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Monday, Apr 15, 2024

Fostering Belongingness in Nursing Schools

The American Association of Colleges of Nursing (AACN) has launched a new survey instrument to assist nurse educators in their work to create inclusive learning environments where all students have a strong sense of belonging and purpose. With funding provided by Johnson & Johnson, AACN adapted its˜Leading Across Multidimensional Perspectives (LAMP) Culture and Climate Survey˜to better assess the experiences of diverse nursing faculty, students, and staff while identifying practices that facilitate student and professional success.

“Creating academic settings where all feel welcomed and supported is critical to the well-being and success of nurses engaged in academic and practice settings,” said Dr. Deb-orah Trautman, AACN president and chief executive ofÿcer. “AACN applauds Johnson & Johnson for supporting this critical work and the 51 nursing schools nationwide for their commitment to piloting our environmental assessment tool and for adding to our understanding about belongingness in nursing.” As used in other disciplines, culture, and climate surveys help academic administrators understand the experiences of students, faculty, and staff as well as mechanisms essential to facilitating student recruitment, retention, and persistence. AACN developed LAMP˜to identify and assess the unique environmental and programmatic characteristics of schools of nursing that facilitate engagement and success.

First piloted in 2019, AACN secured support from Johnson & Johnson to complete a national pilot study of the latest iteration of LAMP˜in 2023 with 51 nursing schools nationwide. This project, titled Building a Culture of Belonging in Academic Nursing, centered on scaling up the use of LAMP˜to better assess the experiences of nursing students, faculty, and staff while identifying policies and practices that facilitate a sense of belonging. With assessment data collected from each constituent group, the survey supplied educators with the information needed to initiate change, target areas of growth, and improve student outcomes. AACN staff provided technical assistance to the pilot schools as well as ÿnal reports for each institution. Key ÿndings from the national report containing cumulative ÿndings for the 2023 pilot survey include the following:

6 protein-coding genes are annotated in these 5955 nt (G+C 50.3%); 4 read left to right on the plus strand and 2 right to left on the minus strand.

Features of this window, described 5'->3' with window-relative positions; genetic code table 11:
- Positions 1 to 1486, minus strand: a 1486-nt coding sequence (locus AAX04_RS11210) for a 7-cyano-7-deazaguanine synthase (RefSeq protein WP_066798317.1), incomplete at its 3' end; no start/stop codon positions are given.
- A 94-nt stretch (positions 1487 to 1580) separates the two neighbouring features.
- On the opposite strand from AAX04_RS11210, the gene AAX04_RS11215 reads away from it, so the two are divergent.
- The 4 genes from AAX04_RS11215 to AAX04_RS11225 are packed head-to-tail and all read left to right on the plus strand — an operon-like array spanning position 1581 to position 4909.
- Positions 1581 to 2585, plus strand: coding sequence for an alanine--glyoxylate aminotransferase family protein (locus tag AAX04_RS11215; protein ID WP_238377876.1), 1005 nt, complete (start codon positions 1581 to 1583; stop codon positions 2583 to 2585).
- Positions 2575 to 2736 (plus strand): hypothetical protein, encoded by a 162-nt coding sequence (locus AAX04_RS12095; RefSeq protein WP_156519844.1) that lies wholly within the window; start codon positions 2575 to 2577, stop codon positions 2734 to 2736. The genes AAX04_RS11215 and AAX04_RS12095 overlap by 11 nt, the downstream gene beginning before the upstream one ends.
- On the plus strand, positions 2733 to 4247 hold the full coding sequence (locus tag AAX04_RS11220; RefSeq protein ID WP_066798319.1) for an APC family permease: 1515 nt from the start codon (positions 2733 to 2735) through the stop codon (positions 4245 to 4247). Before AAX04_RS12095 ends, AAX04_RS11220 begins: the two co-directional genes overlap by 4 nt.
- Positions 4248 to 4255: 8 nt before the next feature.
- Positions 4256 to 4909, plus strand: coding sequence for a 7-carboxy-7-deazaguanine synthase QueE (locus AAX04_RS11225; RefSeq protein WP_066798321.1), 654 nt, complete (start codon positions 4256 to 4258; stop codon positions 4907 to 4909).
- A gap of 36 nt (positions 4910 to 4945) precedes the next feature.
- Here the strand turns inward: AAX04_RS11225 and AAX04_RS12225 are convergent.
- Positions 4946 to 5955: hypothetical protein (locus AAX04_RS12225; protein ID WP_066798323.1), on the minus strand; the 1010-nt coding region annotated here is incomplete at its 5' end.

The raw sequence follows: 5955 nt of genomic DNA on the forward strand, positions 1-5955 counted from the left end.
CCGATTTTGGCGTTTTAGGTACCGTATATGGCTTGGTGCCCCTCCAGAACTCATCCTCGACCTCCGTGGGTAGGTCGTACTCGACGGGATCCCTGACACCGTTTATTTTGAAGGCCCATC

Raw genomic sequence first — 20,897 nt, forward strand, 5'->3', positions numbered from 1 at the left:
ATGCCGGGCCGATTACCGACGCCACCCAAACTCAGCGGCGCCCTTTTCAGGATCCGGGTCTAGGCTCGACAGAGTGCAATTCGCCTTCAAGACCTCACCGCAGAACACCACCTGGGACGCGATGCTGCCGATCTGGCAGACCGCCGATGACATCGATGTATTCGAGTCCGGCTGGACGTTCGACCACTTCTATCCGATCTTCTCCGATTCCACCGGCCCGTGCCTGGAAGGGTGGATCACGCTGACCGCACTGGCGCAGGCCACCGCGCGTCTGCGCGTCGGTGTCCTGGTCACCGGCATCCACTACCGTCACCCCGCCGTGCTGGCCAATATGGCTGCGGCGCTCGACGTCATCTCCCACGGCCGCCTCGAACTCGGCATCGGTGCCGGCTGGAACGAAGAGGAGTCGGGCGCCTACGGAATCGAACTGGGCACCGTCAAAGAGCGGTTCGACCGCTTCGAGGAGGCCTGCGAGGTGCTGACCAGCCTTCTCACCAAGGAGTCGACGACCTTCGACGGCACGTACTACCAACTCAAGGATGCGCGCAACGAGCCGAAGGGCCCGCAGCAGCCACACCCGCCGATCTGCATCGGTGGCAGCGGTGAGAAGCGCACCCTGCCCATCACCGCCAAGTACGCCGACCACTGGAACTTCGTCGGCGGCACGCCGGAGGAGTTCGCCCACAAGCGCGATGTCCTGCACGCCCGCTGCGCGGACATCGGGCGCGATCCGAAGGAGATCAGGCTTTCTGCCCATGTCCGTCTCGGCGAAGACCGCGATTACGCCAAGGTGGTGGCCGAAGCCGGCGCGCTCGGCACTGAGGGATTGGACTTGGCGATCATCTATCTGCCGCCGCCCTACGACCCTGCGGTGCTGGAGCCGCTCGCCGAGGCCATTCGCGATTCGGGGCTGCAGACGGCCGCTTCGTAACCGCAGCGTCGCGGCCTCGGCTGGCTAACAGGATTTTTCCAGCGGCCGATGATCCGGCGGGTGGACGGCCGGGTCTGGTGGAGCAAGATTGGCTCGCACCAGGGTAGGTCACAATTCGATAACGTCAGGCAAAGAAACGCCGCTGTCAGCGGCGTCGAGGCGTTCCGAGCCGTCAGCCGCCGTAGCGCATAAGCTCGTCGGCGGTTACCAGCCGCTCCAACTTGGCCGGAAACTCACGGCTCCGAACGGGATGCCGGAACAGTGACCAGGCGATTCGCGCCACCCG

• In terms of belongingness, differences were found across the three surveyed groups: faculty, staff, and students. Though 76% of faculty and 80% of staff feel connected with the campus community, just over 60% of students report feeling a strong sense of belonging.

• Over 50% of students agree that students of all races, ages, genders, sexual orientations, and with disabilities are treated fairly. Greater than 75% of faculty and 55% of staff also agree.

• 32% of white students and 46% of African American and Asian students believe that subtle discrimination and microaggressions may exist in the structure of their programs. Among faculty, 55% of white faculty, 69% of African American faculty, and 61% of Asian faculty also agree.

• 81% of white students and 69% of African American students believe that the curriculum appropriately addresses racial and ethnic diversity. Among faculty, 55% of white faculty, 68% of African American faculty, and 61% of Asian faculty agreed.

• A strong majority across all surveyed groups (74% and higher) agree that a diverse student body enhances the educational experience of all students.

These findings are based on a total of 9,049 survey responses received from 5,936 students, 2,283 faculty, and 830 staff from schools of nursing offering baccalaureate and/or higher degrees. AACN is preparing a more in-depth analysis of the pilot survey findings, which will be published in the Journal of Professional Nursing later this year.

The American Association of Colleges of Nursing (AACN) is the national voice for academic nursing representing more than 865 schools of nursing nationwide. AACN establishes quality standards for nursing education, influences the nursing profession to improve health care, and promotes public support of baccalaureate and graduate nursing education, research, and practice. Learn more at aacnnursing.org.

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